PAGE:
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White House Press Secretary Jay Carney is getting heat from the Human Rights Campaign on April 3. / Carolyn Kaster AP

WASHINGTON - One of the country's most prominent gay rights groups is criticizing the White House after President Obama's chief spokesman said that an executive order barring discrimination against federal contractors would be "redundant" if Congress passes a White House-supported Employment Non-Discrimination Act (ENDA).

The Human Rights Campaign lashed out against the White House on Friday after White House press secretary Jay Carney a day earlier seemed to suggest that the executive order being advocated for by the LGBT community was unnecessary. ENDA has passed the Senate but is stalled in the GOP-led House

"I think if the law passed -- now, I'm not a lawyerâ?¦ I haven't read every sentence of the law, but I think if the law passed that broadly banned this kind of employment discrimination, it would make redundant an executive order," Carney said.

But the Human Rights Campaign says ENDA would provide basic protections against workplace discrimination on the basis of sexual orientation or gender identity and the executive order is still necessary.

"We couldn't disagree more," the group said in a statement. " An executive order first issued by President Johnson still, today, provides important and unique protections for employees of federal contractors against discrimination based on race, sex, religion -- despite the fact that Title VII of the Civil Rights Act of 1964 protects against such discrimination in workplaces across the country. Even if ENDA were to pass tomorrow, we'd still need the president to sign the executive order in order to ensure that those same protections exist for LGBT workers."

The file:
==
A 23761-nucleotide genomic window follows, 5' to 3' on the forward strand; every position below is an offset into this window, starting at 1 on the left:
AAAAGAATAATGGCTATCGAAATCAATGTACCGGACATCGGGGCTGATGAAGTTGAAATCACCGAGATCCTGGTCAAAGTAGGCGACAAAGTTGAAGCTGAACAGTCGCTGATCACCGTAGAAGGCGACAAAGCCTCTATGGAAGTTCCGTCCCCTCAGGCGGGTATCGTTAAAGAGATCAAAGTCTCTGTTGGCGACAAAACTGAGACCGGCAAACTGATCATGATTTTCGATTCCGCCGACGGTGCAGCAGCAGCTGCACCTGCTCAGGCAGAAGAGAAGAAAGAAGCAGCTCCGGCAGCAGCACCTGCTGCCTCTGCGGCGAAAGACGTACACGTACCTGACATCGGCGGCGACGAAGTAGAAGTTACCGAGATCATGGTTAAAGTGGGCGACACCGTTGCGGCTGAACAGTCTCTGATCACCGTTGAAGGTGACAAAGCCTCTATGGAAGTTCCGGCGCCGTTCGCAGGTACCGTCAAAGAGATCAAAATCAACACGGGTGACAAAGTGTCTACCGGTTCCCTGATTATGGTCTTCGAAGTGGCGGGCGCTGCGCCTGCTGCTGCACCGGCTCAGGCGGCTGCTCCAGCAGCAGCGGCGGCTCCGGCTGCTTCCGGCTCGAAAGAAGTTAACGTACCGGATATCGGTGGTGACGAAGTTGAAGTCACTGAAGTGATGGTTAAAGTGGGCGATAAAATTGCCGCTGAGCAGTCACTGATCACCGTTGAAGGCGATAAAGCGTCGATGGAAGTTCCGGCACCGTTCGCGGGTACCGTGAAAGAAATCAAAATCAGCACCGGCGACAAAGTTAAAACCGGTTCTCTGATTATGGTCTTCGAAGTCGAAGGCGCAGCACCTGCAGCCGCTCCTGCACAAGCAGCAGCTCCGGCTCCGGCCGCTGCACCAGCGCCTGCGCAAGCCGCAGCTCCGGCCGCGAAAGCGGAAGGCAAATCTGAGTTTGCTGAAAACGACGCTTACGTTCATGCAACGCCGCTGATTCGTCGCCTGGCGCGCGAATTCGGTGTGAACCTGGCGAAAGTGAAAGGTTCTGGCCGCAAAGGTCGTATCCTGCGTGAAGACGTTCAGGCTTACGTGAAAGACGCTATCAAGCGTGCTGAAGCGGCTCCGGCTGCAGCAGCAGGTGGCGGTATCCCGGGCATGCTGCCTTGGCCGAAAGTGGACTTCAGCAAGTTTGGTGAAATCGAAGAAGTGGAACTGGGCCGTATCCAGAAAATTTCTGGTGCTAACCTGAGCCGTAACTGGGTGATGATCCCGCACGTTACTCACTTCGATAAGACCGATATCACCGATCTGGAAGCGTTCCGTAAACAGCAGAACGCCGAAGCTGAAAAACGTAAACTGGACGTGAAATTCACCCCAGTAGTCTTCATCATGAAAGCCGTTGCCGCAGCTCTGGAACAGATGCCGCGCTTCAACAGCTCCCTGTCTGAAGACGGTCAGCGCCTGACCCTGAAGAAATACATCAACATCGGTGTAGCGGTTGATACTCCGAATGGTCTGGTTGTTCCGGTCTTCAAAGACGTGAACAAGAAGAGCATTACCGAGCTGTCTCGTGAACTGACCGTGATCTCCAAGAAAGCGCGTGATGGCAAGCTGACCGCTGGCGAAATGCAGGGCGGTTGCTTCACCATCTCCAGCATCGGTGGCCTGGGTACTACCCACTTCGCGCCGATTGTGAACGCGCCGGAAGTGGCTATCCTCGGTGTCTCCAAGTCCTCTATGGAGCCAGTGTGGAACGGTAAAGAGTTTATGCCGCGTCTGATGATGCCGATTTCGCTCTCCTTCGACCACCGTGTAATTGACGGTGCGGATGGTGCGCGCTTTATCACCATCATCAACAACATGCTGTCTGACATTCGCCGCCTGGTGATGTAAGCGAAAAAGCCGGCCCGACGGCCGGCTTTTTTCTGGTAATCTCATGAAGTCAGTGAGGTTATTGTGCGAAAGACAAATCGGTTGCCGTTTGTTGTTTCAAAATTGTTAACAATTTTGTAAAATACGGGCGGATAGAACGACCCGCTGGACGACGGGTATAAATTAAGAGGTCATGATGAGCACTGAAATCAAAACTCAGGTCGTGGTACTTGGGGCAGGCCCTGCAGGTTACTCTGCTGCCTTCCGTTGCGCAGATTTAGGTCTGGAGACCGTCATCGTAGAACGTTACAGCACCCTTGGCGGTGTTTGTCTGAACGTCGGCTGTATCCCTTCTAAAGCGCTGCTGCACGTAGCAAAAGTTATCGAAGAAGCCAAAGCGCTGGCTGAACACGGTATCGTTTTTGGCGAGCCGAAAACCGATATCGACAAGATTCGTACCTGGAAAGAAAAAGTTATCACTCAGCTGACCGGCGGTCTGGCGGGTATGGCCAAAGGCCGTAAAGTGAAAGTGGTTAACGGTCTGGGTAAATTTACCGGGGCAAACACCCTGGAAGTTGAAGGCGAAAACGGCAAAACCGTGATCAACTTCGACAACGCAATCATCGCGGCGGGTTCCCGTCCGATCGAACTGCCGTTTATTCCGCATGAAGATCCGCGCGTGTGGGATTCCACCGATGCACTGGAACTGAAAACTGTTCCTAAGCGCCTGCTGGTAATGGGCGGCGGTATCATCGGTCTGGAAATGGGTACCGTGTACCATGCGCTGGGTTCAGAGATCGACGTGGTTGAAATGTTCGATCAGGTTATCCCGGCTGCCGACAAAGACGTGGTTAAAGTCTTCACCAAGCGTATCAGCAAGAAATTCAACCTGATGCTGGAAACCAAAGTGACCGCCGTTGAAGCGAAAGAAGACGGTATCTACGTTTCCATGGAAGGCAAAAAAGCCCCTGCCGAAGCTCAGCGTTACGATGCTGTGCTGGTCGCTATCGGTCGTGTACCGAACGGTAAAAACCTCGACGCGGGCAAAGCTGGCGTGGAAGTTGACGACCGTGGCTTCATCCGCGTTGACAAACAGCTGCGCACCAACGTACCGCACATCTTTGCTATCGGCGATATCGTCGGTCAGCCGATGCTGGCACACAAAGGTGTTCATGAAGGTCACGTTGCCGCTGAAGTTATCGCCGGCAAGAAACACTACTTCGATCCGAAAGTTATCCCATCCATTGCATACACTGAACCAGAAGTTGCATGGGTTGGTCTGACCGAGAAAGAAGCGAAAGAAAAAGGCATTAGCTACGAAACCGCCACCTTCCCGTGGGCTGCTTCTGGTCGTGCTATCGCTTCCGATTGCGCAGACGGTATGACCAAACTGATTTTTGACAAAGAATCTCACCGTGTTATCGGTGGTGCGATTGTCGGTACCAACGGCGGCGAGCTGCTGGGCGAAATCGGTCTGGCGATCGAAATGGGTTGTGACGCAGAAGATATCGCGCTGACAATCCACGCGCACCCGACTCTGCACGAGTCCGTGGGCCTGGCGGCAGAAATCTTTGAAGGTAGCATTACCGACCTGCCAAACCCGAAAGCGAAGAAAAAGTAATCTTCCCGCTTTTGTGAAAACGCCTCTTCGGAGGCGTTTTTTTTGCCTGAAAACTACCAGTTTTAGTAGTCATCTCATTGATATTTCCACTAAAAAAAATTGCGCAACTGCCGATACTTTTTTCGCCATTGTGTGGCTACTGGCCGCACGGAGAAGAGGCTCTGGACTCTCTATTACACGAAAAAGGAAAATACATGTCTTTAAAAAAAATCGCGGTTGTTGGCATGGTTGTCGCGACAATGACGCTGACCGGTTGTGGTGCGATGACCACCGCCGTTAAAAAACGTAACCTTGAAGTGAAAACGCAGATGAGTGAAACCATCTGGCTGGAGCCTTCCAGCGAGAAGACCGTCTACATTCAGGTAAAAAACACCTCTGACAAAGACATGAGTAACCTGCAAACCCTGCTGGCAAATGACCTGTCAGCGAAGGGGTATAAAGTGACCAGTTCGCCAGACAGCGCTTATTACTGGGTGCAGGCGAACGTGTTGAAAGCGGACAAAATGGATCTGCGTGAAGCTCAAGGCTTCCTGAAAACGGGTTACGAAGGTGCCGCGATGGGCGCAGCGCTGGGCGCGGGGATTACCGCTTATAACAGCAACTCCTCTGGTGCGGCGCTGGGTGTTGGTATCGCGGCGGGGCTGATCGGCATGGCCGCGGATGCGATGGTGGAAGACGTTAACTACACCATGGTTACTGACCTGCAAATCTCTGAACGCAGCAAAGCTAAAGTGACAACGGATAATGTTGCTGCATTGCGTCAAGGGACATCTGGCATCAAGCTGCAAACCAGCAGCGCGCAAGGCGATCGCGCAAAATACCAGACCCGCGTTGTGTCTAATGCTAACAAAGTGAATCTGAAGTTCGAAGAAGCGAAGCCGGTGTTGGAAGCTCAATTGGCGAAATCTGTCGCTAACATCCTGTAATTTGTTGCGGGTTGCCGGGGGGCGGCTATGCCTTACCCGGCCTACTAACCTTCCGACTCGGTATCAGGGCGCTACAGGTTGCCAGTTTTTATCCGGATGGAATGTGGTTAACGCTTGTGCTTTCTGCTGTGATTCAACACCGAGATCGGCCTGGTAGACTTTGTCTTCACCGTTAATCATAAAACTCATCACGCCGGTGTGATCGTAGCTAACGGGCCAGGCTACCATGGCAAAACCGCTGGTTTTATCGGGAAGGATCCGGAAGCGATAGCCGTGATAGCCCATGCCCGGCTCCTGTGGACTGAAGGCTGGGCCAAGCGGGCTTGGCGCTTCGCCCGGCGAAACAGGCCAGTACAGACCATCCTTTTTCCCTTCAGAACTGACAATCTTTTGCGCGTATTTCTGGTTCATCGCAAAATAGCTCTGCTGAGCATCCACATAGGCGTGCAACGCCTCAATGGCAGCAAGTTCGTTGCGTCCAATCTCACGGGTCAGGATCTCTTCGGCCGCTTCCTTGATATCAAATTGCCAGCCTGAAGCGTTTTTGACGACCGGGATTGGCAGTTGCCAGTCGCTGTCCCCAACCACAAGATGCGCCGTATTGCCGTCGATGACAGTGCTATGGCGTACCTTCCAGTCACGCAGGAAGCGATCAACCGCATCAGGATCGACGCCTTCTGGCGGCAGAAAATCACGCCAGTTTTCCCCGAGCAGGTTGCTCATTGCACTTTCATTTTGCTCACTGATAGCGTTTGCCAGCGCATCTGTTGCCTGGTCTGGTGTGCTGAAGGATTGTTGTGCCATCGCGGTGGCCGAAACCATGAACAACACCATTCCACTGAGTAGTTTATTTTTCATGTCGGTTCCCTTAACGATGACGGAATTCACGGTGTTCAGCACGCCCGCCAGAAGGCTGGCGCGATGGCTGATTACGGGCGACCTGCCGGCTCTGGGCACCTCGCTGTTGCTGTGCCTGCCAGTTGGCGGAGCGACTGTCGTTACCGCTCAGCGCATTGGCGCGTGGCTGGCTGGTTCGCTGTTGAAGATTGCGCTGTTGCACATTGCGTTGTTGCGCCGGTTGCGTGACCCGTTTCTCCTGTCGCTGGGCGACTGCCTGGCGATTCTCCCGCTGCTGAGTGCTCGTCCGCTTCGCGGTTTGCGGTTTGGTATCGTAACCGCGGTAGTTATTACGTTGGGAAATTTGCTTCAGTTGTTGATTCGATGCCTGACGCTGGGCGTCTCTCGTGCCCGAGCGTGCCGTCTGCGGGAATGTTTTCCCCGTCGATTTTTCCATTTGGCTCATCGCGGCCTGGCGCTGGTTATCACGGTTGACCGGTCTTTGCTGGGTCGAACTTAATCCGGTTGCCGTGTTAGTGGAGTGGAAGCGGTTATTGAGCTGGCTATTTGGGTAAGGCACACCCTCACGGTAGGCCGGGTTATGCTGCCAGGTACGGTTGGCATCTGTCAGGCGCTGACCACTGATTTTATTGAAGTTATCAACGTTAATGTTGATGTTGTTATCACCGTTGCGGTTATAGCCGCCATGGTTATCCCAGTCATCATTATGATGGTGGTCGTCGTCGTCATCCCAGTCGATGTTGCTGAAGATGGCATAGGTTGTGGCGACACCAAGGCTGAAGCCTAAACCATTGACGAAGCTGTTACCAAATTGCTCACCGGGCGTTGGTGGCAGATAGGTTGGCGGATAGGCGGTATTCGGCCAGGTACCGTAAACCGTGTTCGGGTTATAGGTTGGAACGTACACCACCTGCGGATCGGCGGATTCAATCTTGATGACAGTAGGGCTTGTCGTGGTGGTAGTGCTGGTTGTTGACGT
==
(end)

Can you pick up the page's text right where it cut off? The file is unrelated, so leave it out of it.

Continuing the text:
On Friday, White House deputy press secretary Josh Earnest underscored the administration's support for ENDA.

"The fact of the matter is our position on legislation that would codify into the law that individuals can't be discriminated against at work just because of who they love - we strongly support that legislation," Earnest said. "We urge Congress to pass that legislation, and that is what our position is."

The Human Rights Campaign is generally supportive of Obama's policies. But the group's president, Chad Griffin, expressed frustration with Obama earlier this year when the president did not include a push for ENDA in his State of the Union Address.



Copyright 2014 USATODAY.com

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